So, what began as an exercise to give every student an opportunity to talk, to lead, and to prepare what they want to say (each student leads twice) has resulted in class sessions where I do almost no talking, which is a kind of platonic ideal for some instructors. And it’s resulted in a situation in which my students have set the agenda for the remaining three weeks, and I am taking my lead from them. Approaching LA Confidential, I would have started by talking about noir genre tropes, but these kids are already past that (our last “text” was Christopher Nolan’s The Dark Knight, where they had plenty of opportunity to reflect on and discuss Nolan’s and the Batman franchise’s indebtedness to noir). Instead two of the three groups spent the majority of class time discussing immigration, crime, and racism in the novel’s first section. This makes sense. Coming off of Rushdie earlier in the semester, immigration and cities as cites of multi-cultural interaction are already very much on our minds. Immigration is also a very raw political issue in Moscow at the moment. But it meant that instead of feeling the need to explain things they already understood, I instead started putting together a list of sources to help fill in background knowledge on immigration from Mexico to California in the 1950s.

In conclusion, this is a classroom model that has worked well for the past several weeks and one that I would likely deploy again with necessary adjustments for students’ level of ability. But if you have a class that is capable of setting a substantive agenda and independently performing good critical analysis, then sometimes its just best to get out of their way.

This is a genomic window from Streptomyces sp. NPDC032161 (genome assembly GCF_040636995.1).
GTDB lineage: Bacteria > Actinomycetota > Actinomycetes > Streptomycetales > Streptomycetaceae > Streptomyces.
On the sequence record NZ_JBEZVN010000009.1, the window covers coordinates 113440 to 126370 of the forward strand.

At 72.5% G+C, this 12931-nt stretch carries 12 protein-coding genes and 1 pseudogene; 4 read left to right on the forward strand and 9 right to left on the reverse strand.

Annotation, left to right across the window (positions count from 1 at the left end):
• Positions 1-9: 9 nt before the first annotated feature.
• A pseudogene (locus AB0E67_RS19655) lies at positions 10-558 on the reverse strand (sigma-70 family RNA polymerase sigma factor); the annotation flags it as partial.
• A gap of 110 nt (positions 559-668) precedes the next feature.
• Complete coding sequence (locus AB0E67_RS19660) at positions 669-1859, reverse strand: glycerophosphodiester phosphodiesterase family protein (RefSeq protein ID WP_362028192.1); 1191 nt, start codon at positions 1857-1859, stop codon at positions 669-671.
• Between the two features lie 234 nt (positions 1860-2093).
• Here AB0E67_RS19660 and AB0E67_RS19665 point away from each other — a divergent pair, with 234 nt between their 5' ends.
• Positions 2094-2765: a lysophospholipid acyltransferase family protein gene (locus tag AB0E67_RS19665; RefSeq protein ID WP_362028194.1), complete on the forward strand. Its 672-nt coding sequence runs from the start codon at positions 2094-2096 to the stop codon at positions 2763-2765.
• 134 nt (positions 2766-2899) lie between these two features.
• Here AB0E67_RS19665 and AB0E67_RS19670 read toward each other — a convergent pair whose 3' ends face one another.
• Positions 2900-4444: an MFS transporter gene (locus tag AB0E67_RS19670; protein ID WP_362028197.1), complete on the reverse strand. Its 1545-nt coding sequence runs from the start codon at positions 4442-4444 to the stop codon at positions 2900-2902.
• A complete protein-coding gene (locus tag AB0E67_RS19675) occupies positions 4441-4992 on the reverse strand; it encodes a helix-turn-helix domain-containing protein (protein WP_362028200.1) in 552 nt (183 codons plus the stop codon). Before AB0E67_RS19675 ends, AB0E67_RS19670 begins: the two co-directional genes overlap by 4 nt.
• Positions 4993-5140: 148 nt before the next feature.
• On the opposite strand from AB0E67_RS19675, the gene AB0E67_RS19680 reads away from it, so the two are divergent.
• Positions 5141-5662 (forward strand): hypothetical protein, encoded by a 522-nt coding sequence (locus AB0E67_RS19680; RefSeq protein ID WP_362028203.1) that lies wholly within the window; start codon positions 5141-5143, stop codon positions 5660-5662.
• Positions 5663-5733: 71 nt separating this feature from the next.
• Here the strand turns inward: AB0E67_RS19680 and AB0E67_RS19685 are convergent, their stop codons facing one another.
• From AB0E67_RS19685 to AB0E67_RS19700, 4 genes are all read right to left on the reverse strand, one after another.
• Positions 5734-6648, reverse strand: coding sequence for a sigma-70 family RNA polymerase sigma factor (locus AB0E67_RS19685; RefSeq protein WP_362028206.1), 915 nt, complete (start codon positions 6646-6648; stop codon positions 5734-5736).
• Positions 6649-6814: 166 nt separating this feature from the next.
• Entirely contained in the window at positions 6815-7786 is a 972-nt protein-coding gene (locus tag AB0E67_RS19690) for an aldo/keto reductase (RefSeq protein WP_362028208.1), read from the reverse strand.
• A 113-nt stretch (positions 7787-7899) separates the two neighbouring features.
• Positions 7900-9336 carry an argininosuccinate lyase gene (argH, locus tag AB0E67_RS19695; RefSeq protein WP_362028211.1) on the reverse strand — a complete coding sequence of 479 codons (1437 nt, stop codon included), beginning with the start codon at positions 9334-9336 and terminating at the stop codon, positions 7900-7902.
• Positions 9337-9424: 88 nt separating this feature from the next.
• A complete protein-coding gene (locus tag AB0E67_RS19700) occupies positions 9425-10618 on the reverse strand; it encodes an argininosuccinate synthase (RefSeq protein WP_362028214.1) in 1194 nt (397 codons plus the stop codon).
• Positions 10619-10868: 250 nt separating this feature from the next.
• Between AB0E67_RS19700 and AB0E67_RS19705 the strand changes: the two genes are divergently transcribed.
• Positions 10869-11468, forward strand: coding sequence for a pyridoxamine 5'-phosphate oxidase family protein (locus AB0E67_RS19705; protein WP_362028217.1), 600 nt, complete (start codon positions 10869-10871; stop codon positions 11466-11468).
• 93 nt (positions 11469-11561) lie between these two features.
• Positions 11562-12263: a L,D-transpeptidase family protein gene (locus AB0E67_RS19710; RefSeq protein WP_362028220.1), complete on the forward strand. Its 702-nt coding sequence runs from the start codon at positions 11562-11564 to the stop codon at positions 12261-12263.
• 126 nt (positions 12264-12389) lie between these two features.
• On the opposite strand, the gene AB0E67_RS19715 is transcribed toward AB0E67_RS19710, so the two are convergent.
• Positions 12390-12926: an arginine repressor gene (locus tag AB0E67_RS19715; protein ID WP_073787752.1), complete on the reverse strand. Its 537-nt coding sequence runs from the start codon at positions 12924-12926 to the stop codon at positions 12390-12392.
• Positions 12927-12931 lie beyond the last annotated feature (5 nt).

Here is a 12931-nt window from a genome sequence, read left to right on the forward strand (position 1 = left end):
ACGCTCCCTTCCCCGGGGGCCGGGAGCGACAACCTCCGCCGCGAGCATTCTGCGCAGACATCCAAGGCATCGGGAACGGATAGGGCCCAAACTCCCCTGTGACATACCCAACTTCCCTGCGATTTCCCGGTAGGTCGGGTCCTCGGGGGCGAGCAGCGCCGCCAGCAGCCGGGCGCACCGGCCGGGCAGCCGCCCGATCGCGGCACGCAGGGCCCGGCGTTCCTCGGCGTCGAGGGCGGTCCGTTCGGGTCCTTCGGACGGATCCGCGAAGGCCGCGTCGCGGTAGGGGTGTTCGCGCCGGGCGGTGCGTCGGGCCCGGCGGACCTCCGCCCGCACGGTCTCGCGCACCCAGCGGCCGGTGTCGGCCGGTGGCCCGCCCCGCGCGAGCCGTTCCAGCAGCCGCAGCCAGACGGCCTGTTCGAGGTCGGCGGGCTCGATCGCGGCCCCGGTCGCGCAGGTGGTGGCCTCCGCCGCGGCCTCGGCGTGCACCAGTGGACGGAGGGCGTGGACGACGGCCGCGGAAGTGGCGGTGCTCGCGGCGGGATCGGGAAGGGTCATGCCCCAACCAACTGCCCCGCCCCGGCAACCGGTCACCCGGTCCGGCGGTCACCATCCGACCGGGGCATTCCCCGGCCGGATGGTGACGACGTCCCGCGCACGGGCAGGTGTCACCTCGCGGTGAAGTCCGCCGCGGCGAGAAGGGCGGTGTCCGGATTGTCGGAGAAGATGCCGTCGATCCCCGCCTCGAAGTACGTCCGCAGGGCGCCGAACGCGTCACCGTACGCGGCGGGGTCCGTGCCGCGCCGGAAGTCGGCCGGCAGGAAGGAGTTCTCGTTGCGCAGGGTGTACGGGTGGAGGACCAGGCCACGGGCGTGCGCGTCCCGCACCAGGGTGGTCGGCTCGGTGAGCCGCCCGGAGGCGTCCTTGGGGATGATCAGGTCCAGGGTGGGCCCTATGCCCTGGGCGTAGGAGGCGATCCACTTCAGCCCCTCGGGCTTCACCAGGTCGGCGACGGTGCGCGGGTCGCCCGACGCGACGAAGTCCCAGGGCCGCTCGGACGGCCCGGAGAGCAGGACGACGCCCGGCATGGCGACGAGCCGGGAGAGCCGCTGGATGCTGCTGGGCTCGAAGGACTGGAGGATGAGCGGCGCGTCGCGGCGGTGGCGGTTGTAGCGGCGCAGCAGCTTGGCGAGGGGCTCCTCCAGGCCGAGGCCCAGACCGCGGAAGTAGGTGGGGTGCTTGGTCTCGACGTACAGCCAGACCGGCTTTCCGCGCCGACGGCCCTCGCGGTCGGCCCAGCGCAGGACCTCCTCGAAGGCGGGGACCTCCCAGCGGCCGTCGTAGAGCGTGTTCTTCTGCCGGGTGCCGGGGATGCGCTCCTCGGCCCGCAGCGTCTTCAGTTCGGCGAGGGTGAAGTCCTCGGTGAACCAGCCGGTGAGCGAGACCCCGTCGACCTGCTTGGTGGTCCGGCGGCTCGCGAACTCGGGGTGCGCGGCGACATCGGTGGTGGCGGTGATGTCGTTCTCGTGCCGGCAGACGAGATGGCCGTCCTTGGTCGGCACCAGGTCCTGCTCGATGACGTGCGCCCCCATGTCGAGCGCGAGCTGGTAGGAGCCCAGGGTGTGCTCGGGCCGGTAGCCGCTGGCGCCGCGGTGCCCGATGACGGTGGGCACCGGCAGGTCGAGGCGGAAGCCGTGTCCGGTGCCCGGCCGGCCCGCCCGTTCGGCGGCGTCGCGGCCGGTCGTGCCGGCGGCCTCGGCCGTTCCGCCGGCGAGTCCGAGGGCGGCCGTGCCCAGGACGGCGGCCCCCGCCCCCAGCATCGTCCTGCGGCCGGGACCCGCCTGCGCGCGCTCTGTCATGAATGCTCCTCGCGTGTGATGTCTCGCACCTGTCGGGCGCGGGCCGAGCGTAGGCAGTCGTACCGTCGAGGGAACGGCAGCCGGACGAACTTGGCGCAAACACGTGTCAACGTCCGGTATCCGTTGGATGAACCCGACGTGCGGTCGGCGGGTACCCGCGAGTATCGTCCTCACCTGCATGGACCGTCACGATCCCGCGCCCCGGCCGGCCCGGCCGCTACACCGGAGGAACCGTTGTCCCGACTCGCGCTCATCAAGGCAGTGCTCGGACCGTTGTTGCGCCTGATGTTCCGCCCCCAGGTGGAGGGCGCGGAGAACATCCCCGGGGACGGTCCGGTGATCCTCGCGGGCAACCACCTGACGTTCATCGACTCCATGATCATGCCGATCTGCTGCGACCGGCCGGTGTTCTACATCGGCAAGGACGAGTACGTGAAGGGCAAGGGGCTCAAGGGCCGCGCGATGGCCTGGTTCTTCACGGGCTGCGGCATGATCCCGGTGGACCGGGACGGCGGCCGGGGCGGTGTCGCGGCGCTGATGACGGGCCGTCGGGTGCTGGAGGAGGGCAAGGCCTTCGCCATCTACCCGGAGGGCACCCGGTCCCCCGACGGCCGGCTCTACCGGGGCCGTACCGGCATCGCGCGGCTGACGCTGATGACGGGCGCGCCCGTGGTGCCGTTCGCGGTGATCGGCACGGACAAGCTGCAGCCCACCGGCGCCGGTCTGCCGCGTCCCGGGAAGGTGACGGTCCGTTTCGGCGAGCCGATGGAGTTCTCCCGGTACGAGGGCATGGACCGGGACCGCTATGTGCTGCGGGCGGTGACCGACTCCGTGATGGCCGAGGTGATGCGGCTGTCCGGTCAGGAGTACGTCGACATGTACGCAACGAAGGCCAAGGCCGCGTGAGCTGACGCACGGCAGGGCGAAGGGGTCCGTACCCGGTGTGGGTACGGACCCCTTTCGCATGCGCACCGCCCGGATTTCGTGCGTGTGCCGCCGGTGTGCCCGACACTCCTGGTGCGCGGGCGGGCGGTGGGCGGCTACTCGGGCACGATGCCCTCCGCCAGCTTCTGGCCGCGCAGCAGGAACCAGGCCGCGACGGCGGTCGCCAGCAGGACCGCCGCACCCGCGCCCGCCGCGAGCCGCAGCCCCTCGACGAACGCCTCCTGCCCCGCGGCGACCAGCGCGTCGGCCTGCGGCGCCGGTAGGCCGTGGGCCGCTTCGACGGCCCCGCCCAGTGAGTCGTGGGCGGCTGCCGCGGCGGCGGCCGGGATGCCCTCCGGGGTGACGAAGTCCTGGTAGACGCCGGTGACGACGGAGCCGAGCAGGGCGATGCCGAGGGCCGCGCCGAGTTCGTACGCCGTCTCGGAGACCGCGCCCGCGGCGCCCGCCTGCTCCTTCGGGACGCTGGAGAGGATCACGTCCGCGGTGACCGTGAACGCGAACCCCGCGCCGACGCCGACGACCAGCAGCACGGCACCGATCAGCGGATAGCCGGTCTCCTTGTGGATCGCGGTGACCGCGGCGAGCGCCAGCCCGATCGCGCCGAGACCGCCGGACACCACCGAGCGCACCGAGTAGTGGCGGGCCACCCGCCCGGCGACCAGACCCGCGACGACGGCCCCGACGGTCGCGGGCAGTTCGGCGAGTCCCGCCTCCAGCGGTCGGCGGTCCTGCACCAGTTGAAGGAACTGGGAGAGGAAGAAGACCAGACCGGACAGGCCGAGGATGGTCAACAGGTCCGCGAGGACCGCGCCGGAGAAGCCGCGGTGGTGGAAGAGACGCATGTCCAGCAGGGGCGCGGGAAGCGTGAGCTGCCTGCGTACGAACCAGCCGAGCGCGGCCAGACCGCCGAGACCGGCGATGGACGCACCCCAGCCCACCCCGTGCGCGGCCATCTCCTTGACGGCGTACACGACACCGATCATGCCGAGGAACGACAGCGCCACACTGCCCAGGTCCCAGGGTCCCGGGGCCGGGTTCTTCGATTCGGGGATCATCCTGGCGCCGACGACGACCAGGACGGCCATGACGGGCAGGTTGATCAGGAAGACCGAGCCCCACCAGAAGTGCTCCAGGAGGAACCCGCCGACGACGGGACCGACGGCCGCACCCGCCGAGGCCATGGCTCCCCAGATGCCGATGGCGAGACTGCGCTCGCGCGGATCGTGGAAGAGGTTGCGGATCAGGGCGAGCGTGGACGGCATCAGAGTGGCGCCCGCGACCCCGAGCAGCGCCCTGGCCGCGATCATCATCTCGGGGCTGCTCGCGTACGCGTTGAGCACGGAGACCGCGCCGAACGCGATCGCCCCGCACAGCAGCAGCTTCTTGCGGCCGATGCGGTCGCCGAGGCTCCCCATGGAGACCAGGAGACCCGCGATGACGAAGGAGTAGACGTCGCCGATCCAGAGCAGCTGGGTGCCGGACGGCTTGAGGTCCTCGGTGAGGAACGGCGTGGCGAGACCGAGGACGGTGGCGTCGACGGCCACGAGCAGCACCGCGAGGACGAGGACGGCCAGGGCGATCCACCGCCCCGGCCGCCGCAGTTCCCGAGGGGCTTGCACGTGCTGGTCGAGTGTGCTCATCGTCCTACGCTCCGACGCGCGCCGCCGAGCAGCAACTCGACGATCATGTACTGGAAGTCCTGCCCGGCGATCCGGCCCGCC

Image source.

find the cost of your paper

Sep 13, Grand Remembrances

Today is Grandparents Day in the United States. Being a Grand is a special honor. I feel very blessed that my wife and I have two grandchildren. We were able to visit them today. Yes, we are still being cautious with the coronavirus, but we also find it very difficult to not see them when they live so close. So today we did drop by to visit Jacob (age 10) and Sophia (age 7) along with their parents. We brought donuts and caught up with them. Our grandchildren are still pretty young and this is a precious time in their lives – and ours!

I wish I had known my grandparents better. We never lived in the same place. Dad was a career Air Force pilot, so we moved around a lot. But we did get to see them once in a while when they would visit us, or we them.

A Plague of Giants

There are five known magical ‘kennings’ or types: air, water, fire, earth, and plants. Each nation specializes in of these kennings, and the magic influences the society. There’s a big pitfall with this diversity of ability and locale–not everyone gets along.